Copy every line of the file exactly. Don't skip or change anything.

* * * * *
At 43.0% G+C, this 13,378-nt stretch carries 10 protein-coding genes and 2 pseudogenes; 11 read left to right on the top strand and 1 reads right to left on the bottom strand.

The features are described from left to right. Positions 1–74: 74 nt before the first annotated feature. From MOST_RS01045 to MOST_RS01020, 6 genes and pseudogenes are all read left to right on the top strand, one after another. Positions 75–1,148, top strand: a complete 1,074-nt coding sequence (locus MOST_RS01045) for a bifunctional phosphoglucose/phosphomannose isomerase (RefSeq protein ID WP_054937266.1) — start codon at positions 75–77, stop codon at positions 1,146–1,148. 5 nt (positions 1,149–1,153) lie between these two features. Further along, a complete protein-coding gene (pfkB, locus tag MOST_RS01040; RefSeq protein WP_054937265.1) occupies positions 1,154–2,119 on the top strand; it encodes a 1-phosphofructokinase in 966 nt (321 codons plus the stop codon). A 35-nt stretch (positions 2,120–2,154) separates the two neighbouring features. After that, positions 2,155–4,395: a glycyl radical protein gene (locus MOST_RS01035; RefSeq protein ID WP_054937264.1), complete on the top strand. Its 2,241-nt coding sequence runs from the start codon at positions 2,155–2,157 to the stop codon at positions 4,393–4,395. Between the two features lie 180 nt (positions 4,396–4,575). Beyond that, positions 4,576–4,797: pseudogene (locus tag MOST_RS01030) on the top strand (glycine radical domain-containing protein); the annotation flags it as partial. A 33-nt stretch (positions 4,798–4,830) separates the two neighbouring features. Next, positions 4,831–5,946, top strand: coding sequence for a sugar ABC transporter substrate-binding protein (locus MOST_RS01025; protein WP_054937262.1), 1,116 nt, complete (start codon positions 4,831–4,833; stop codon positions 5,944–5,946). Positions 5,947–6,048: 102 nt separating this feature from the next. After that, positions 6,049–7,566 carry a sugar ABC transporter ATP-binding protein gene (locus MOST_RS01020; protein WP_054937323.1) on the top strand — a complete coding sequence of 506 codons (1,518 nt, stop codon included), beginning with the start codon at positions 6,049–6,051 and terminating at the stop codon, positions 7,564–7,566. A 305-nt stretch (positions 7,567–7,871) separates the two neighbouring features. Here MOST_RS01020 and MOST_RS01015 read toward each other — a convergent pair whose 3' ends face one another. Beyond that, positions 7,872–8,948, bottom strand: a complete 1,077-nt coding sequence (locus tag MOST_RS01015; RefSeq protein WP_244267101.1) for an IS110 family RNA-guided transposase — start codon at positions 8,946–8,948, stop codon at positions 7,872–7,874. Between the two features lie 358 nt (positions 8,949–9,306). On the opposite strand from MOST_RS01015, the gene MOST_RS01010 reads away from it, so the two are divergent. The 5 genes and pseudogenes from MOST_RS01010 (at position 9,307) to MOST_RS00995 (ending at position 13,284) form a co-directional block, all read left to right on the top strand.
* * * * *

At 43.0% G+C, this 13,378-nt stretch carries 10 protein-coding genes and 2 pseudogenes; 11 read left to right on the top strand and 1 reads right to left on the bottom strand.

The features are described from left to right. Positions 1–74: 74 nt before the first annotated feature. From MOST_RS01045 to MOST_RS01020, 6 genes and pseudogenes are all read left to right on the top strand, one after another. Positions 75–1,148, top strand: a complete 1,074-nt coding sequence (locus MOST_RS01045) for a bifunctional phosphoglucose/phosphomannose isomerase (RefSeq protein ID WP_054937266.1) — start codon at positions 75–77, stop codon at positions 1,146–1,148. 5 nt (positions 1,149–1,153) lie between these two features. Further along, a complete protein-coding gene (pfkB, locus tag MOST_RS01040; RefSeq protein WP_054937265.1) occupies positions 1,154–2,119 on the top strand; it encodes a 1-phosphofructokinase in 966 nt (321 codons plus the stop codon). A 35-nt stretch (positions 2,120–2,154) separates the two neighbouring features. After that, positions 2,155–4,395: a glycyl radical protein gene (locus MOST_RS01035; RefSeq protein ID WP_054937264.1), complete on the top strand. Its 2,241-nt coding sequence runs from the start codon at positions 2,155–2,157 to the stop codon at positions 4,393–4,395. Between the two features lie 180 nt (positions 4,396–4,575). Beyond that, positions 4,576–4,797: pseudogene (locus tag MOST_RS01030) on the top strand (glycine radical domain-containing protein); the annotation flags it as partial. A 33-nt stretch (positions 4,798–4,830) separates the two neighbouring features. Next, positions 4,831–5,946, top strand: coding sequence for a sugar ABC transporter substrate-binding protein (locus MOST_RS01025; protein WP_054937262.1), 1,116 nt, complete (start codon positions 4,831–4,833; stop codon positions 5,944–5,946). Positions 5,947–6,048: 102 nt separating this feature from the next. After that, positions 6,049–7,566 carry a sugar ABC transporter ATP-binding protein gene (locus MOST_RS01020; protein WP_054937323.1) on the top strand — a complete coding sequence of 506 codons (1,518 nt, stop codon included), beginning with the start codon at positions 6,049–6,051 and terminating at the stop codon, positions 7,564–7,566. A 305-nt stretch (positions 7,567–7,871) separates the two neighbouring features. Here MOST_RS01020 and MOST_RS01015 read toward each other — a convergent pair whose 3' ends face one another. Beyond that, positions 7,872–8,948, bottom strand: a complete 1,077-nt coding sequence (locus tag MOST_RS01015; RefSeq protein WP_244267101.1) for an IS110 family RNA-guided transposase — start codon at positions 8,946–8,948, stop codon at positions 7,872–7,874. Between the two features lie 358 nt (positions 8,949–9,306). On the opposite strand from MOST_RS01015, the gene MOST_RS01010 reads away from it, so the two are divergent. The 5 genes and pseudogenes from MOST_RS01010 (at position 9,307) to MOST_RS00995 (ending at position 13,284) form a co-directional block, all read left to right on the top strand.